I've standardized Florida's scores on the National Assessment of Educational Progress over time as a way of comparing the state to the other 49 plus DC. The NAEP tests reading and math in Grades 4 and 8. Upward bars are above average scores; downward bars are below average.
You'll notice that Jeb! is always bragging on Florida's Grade 4 Reading scores. What he rarely mentions, however, is how his state does on Grade 8 tests, or on math tests. This graph makes clear why: Florida has been either at or below the (weighted) average on Grade 4 math and on Grade 8 reading and math for the last two administrations of the test. Yes, there was a bit of a bump on Grade 4 math in the 2000s, but the scores came back to Earth.
Does this look like a miracle to you?
Normally, I think any politician who gets up in front of people and brags on how his policies turned around his state's schools practically overnight is being ridiculous. There are just too many factors other than policy changes involved in affecting test scores: economic changes, demographic changes, cohort effects of other sorts, measurement errors, and so on.
In this case, however, I do think we have to give Jeb! some "credit" for those Grade 4 reading scores. Because, according to this analysis by Walter Haney, Florida did, in fact, implement a policy that changed the trajectory of Grade 4 scores (p.6):
But particularly notable regarding how Florida boosted NAEP grade 4 results in 2005 are the grade 3 and 4 results for 200-3-04. What these results indicate is that in the 2003-04 school year Florida started flunking far more children – on the order of 10-12% overall – to repeat grade 3. Hence it is clear what caused the dramatic jump in grade 4 NAEP results for 2005. Florida had started flunking more children before they reached grade 4.Florida has since rethought its policy of mandatory Grade 3 retention. Good for them.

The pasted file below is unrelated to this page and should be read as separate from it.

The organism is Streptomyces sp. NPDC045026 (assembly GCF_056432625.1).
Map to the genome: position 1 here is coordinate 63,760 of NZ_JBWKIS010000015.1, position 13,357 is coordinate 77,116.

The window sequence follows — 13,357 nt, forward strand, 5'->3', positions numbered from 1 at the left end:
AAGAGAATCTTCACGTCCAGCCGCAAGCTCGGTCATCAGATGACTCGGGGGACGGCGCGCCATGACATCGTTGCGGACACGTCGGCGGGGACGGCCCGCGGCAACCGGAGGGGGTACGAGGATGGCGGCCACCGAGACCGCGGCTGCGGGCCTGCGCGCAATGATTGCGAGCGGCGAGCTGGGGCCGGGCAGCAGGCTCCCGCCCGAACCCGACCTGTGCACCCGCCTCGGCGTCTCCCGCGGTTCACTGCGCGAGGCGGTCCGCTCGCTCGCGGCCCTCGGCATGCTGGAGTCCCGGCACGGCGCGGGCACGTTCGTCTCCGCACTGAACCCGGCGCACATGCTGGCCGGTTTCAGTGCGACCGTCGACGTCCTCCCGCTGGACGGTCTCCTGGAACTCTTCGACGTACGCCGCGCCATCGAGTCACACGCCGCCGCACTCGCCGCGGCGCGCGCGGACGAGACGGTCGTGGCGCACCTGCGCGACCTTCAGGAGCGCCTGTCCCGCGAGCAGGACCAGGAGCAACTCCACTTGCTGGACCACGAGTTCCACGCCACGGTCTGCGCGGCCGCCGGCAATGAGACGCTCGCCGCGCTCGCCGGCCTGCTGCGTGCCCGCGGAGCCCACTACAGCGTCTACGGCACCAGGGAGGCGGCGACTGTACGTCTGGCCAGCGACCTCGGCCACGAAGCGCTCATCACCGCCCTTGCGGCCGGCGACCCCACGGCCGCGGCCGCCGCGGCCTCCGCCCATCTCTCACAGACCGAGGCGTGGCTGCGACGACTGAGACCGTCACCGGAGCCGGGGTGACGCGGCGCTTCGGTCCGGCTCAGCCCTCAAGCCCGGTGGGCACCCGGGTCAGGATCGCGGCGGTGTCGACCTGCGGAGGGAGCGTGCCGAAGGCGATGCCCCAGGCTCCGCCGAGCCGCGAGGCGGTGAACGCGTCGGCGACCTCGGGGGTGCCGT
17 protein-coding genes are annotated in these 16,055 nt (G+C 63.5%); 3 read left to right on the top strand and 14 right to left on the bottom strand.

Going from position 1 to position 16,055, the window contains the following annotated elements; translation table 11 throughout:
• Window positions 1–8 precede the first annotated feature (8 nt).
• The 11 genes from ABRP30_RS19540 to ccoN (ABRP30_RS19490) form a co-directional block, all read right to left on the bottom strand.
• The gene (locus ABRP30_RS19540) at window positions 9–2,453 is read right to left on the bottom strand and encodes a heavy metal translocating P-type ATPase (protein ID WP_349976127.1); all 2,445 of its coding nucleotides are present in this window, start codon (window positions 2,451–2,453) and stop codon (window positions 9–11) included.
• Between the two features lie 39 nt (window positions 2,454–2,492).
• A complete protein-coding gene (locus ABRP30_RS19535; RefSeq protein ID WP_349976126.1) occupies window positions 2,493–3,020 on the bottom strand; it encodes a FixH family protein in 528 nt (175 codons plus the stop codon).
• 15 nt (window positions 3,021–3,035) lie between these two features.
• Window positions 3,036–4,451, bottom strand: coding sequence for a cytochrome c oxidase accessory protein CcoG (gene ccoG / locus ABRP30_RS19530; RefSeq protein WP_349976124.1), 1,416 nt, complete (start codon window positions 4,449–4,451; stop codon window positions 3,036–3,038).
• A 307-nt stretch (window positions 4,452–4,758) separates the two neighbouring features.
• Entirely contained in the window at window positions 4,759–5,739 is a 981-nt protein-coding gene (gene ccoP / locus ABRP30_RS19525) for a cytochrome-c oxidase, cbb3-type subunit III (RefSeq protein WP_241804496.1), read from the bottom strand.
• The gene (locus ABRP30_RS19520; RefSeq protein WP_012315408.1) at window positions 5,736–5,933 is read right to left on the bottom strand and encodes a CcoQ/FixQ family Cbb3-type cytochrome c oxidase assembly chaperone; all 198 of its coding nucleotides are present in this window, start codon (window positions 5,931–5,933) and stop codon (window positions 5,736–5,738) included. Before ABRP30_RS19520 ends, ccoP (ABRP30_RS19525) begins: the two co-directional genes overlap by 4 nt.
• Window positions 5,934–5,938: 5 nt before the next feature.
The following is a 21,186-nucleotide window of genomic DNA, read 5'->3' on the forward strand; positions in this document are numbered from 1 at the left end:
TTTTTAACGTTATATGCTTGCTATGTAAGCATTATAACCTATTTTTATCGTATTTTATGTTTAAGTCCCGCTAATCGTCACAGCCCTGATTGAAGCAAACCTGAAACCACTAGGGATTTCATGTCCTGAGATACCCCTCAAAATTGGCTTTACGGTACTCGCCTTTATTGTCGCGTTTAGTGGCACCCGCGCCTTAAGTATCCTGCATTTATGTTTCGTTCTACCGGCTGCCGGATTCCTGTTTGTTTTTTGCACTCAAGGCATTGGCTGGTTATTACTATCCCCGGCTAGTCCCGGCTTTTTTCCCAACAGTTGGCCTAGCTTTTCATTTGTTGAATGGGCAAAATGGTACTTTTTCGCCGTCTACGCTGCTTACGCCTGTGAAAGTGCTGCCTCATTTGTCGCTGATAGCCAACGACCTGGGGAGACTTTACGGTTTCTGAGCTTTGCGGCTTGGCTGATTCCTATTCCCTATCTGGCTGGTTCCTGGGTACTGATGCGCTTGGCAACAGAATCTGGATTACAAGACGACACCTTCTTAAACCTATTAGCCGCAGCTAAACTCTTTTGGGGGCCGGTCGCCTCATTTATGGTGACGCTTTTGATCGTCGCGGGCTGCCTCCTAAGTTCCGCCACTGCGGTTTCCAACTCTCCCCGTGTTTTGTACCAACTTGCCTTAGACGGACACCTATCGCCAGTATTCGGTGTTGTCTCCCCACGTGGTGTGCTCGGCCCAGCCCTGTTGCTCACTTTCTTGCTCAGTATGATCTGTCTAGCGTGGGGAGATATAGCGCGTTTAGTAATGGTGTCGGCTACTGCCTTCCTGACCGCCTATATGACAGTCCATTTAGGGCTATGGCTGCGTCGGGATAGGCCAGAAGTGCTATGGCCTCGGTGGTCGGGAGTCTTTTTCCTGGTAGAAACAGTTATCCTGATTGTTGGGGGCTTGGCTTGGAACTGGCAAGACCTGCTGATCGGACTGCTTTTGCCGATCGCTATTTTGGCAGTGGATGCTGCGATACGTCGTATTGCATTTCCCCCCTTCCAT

What caused the dramatic decrease in the race gap in NAEP results in Florida? Grade transition analyses of enrollment data make the answer abundantly clear. I will not present detailed results in the short time available here. But what I can say by way of summary is that analyses of grade enrollments in Florida by race (Black, Hispanic and White) make it clear that when Florida started in 2003-04 to flunk more children to repeat grade 3, these were disproportionately more Black and Hispanic children (15-20% of whom were flunked) than White ones (about 4-6%% of whom were flunked in grade 3). Thus it is clear that the NAEP grade 4 results for 2005 reflected not any dramatic improvements in elementary education in the state. Rather they were an indirect reflection of Florida policy that resulted in two to three times larger percentages of minority than White children being flunked to repeat grade 3.
This is, regrettably, a tragedy in the making. Research now makes it abundantly clearly that flunking children to repeat grades in school is not only ineffective in boosting their achievement, but also dramatically increases the probability that they will leave school before high school graduation (see, for example, Shepard & Smith, 1989; Heubert & Hauser, 1999; Jimerson, 2001; Jimerson, Anderson & Whipple, 2002). I will not try to summarize here the abundant evidence on these two points, save to note that considerable research has found that among children who are overage for grade in grade 9 (regardless of whether they were flunked in grade 9 or earlier grades), 65-90% will not persist in high school to graduation. [emphasis mine]
Much as I don't want to, I do have to agree with Matt DiCarlo: there is some evidence that some of Jeb! Bush's policies, particularly the use of accountability pressures, did indeed raise test scores modestly. Those of us who have serious reservations about the overuse of standardized tests should acknowledge that there may, in fact, be benefits to their use in accountability systems (although I would say the way Bush used them probably caused more harm than good - more later).
But Jeb! and his acolytes have so oversold his education "successes" that it's nearly impossible to have a serious conversation about what may have gone right in Florida -- let alone what has definitely gone wrong.
There was no Florida education "miracle." Anyone who says otherwise is selling a bag of magic beans.
But if I can't own the Florida "miracle," what do I have left?